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'Every day is lovely' for Lorraine Toussaint

At 59, 'The Village' star embraces her 'Lorrainaissance'

Lorraine Toussaint visits the Build Series to discuss "The Village" at Build Studio on March 25, 2019 in New York City.

Dia Dipasupil/Getty Images

Lorraine Toussaint, 59, is in the middle of a “Lorrainaissance.” Known for her role as the unhinged Vee in Orange Is the New Black, she recently costarred as a motherly social worker on NBC's The Village, played a sorceress on AMC's Into the Badlands and is set to appear in a biopic about Gloria Steinem as the flamboyant activist Flo Kennedy. Every new role, she says, is a joy: “I really want to see how much fun I can have in as many directions as possible.”

Your characters have all been so different — how have you avoided being typecast?

Every time I play a certain type of character it surprises people, but I think it also gives them permission to consider me for an even more different character. That's exciting.

You play the activist Flo Kennedy in the upcoming Gloria Steinem film. What was it like trying to channel someone so flamboyant?

Flo made me nervous because Flo herself was larger than life in life. She was so badass. I thought, "How do I balance playing a larger than life character in a naturalistic medium?" She made very unusual choices in her professional life and her public life that led to eccentricity — but eccentricity is always fun to play, whether it's external or internal.

Is there one recent character that's closest to your heart?

I've been really fortunate to delve into the minds and the psyches of very interesting and unusual women, whether they came to me as unusual women or whether I infused them with unusual choices — I think it's probably a fusion of the two. I have this very special fondness for Cressida in Into the Badlands. She's a bit of a sorceress, a bit of a witch, a military strategist, in a post-apocalyptic world. I spoke a completely different language that was created for her.

And, of course, there's Patricia [from The Village], who in some ways is very much like me, maybe more at the center of my wheelhouse than any character in quite a while. I felt very aligned politically, spiritually, with that character. Patricia is very dear to me and very close to who Lorraine is, essentially.

The Village is set in an apartment in Brooklyn, which is where you grew up. Does that make the connection feel even stronger?

It does and it doesn't because I've been gone from urban living for many, many years, and at core I'm not an urban creature, I'm at core a rural creature. I live in Midtown, but it's hard for me — it's tough for me to be in a city as much as I am now. I lived on six acres in the mountains with my own well in Malibu. If I had my druthers, that's where I'd be, on a mountain with my own well.

Is it a conscious decision to choose projects that emphasize diversity?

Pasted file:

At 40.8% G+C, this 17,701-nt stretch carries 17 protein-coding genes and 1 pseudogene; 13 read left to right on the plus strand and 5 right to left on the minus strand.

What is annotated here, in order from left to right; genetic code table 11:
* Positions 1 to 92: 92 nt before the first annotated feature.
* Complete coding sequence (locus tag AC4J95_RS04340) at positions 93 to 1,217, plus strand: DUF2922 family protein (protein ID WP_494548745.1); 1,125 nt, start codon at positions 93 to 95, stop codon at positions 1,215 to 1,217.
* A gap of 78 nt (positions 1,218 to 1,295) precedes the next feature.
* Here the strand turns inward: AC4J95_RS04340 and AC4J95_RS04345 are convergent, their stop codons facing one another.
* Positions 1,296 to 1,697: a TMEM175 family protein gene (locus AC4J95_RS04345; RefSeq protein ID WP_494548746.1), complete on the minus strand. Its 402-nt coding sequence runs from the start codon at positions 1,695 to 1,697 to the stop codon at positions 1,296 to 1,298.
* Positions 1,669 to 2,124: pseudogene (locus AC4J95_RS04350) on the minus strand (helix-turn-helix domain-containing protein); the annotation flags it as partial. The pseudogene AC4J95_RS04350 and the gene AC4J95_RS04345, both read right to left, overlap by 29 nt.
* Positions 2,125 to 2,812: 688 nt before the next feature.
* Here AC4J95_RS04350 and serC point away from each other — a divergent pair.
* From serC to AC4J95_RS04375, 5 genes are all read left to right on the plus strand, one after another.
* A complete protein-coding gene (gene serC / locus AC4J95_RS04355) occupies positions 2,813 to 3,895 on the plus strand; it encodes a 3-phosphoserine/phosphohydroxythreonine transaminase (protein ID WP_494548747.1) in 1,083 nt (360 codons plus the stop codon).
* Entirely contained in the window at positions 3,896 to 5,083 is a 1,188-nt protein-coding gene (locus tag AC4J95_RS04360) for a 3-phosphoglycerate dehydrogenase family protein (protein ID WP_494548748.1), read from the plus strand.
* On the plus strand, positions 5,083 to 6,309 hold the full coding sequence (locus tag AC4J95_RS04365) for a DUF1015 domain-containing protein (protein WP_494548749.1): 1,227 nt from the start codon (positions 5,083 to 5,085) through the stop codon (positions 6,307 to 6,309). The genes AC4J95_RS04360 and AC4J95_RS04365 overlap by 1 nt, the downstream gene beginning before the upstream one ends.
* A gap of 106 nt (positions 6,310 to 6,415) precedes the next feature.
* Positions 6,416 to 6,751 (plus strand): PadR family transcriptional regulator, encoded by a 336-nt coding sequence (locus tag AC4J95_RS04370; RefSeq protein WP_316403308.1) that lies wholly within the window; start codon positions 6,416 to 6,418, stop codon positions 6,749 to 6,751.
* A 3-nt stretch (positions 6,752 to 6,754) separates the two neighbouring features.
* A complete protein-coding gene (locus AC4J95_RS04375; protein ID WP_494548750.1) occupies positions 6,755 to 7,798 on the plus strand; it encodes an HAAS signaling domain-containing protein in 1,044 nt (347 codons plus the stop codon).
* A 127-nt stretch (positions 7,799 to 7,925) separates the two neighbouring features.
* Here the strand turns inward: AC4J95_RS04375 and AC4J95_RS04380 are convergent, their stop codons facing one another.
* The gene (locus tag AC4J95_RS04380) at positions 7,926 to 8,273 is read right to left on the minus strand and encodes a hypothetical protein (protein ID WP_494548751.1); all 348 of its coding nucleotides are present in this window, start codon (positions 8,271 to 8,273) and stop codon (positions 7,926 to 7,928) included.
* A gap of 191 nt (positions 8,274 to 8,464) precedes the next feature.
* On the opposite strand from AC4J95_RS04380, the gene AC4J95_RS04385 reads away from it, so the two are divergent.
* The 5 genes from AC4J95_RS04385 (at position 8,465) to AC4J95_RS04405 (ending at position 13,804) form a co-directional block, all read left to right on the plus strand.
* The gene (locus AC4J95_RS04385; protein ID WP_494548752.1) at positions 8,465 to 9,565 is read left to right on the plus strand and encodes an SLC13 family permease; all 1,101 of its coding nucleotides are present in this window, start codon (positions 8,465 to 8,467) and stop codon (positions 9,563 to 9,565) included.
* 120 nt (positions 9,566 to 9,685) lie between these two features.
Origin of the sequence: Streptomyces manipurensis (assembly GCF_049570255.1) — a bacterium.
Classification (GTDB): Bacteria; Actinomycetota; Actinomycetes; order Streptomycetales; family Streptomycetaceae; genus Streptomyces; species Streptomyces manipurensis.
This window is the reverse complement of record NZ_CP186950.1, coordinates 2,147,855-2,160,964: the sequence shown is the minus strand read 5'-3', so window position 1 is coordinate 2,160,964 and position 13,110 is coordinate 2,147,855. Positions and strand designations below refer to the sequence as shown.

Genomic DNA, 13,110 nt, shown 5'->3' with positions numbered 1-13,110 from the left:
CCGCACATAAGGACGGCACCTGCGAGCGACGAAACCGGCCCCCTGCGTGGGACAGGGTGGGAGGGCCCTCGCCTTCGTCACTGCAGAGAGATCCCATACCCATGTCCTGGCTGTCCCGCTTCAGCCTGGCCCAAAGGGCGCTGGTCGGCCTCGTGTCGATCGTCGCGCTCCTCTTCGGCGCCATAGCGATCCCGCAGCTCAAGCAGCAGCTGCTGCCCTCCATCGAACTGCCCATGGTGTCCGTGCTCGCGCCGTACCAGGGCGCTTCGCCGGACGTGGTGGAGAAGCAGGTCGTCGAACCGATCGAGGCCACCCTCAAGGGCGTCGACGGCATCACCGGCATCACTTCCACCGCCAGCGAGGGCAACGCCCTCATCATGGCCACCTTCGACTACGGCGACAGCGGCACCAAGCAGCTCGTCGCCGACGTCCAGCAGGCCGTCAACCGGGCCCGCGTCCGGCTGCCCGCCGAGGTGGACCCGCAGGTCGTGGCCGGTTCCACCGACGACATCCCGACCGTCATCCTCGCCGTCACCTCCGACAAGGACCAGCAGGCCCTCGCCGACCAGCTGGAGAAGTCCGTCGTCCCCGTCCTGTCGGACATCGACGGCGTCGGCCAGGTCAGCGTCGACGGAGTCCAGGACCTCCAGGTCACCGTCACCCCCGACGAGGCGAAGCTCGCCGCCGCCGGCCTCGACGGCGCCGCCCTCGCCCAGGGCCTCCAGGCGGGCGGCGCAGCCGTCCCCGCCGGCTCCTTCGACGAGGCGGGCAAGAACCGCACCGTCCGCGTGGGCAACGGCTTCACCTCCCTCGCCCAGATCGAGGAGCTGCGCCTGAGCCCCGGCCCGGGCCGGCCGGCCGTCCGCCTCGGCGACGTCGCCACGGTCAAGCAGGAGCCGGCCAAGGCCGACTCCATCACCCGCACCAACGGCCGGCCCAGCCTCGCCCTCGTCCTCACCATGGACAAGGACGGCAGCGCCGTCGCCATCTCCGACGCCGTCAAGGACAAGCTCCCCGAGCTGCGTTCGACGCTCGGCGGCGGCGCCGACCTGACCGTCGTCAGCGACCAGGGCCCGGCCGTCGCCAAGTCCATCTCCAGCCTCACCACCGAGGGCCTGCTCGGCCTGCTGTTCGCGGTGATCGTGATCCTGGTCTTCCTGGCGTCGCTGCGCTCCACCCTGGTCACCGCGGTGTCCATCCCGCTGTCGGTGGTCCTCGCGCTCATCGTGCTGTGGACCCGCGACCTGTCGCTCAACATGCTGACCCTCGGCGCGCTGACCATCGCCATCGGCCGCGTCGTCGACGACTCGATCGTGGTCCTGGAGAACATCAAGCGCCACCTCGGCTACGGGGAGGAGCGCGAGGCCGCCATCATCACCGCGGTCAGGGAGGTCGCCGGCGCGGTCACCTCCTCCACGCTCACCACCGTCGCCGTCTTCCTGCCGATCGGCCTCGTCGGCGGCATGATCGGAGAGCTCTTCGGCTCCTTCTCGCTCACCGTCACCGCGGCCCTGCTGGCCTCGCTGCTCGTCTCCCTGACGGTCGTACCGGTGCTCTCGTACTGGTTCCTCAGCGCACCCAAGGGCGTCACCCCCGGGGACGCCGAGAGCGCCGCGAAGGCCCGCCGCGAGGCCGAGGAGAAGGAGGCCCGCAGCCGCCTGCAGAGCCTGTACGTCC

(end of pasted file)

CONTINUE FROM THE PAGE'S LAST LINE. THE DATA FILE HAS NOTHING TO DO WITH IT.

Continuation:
It is quite conscious. I'm interested in a certain kind of work, and I do take responsibility for the work that I put out because I do have a sense of the power of these mediums in people's lives. I am always on some level aware of, “What am I saying with this piece of work? What am I putting out there? Am I part of the problem or part of the solution?”

Your thriving career has been called a “Lorrainaissance.” How do you feel about that?

I feel like I'm coming into my own again, that this coming home to myself again is even deeper and fuller and has so many more variations of color based on the life that I've been quite fully living. I say to young actors when they ask me for advice, “Live. Live fully. Don't skip any beats, don't push anything away, go at it straight down the barrel.”

I feel as committed to my work now as when I started. I feel as excited as I did when I started. It feels as spontaneous and as scary and as exciting as when I first started. When I start a new role I'm like a kid again.

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How do you do that — stay fully present?

Wake up, number one. Most people are asleep or sleepwalking or dreaming they're awake. It's hard to wake up, and it's even harder still to stay awake because so much in this life is designed to put you to sleep, to keep you unaware and sedated in your own life, in your own mind, in your own body. Recognize what those traps are and don't go down those roads. Stay awake. And then show up in full presence.

There may be a lot of things in my life, but my god, it's not boring.

How do you feel about turning 60 next year?

I've gotta tell you, this birthday was the first birthday that made me go, “Hey, wait a minute! Hold on! You mean the next one's going to have a six attached to it? Hmmm….” In this culture of youth and certainly in this business of mine that reveres youth, it's nice to be in the middle of a Lorrainaissance, because I'm not a part of that thinking and still have the privilege to be contributing work that I believe has resonance and relevance. That's nice.

You have a blog called Everyday Lovely. What's that about?

At core I think every day is lovely, that every day I'm alive is lovely and deserves to be honored in a lovely way. That loveliness can be marked in everyday kind of ways. It doesn't take very much to mark the loveliness of a day, of a moment. You know, gathering some wild flowers or making your bed in a lovely way or putting a flower in your child's lunchbox. It just takes that extra step. When you commit to living lovely, lovely will find you wherever you are.

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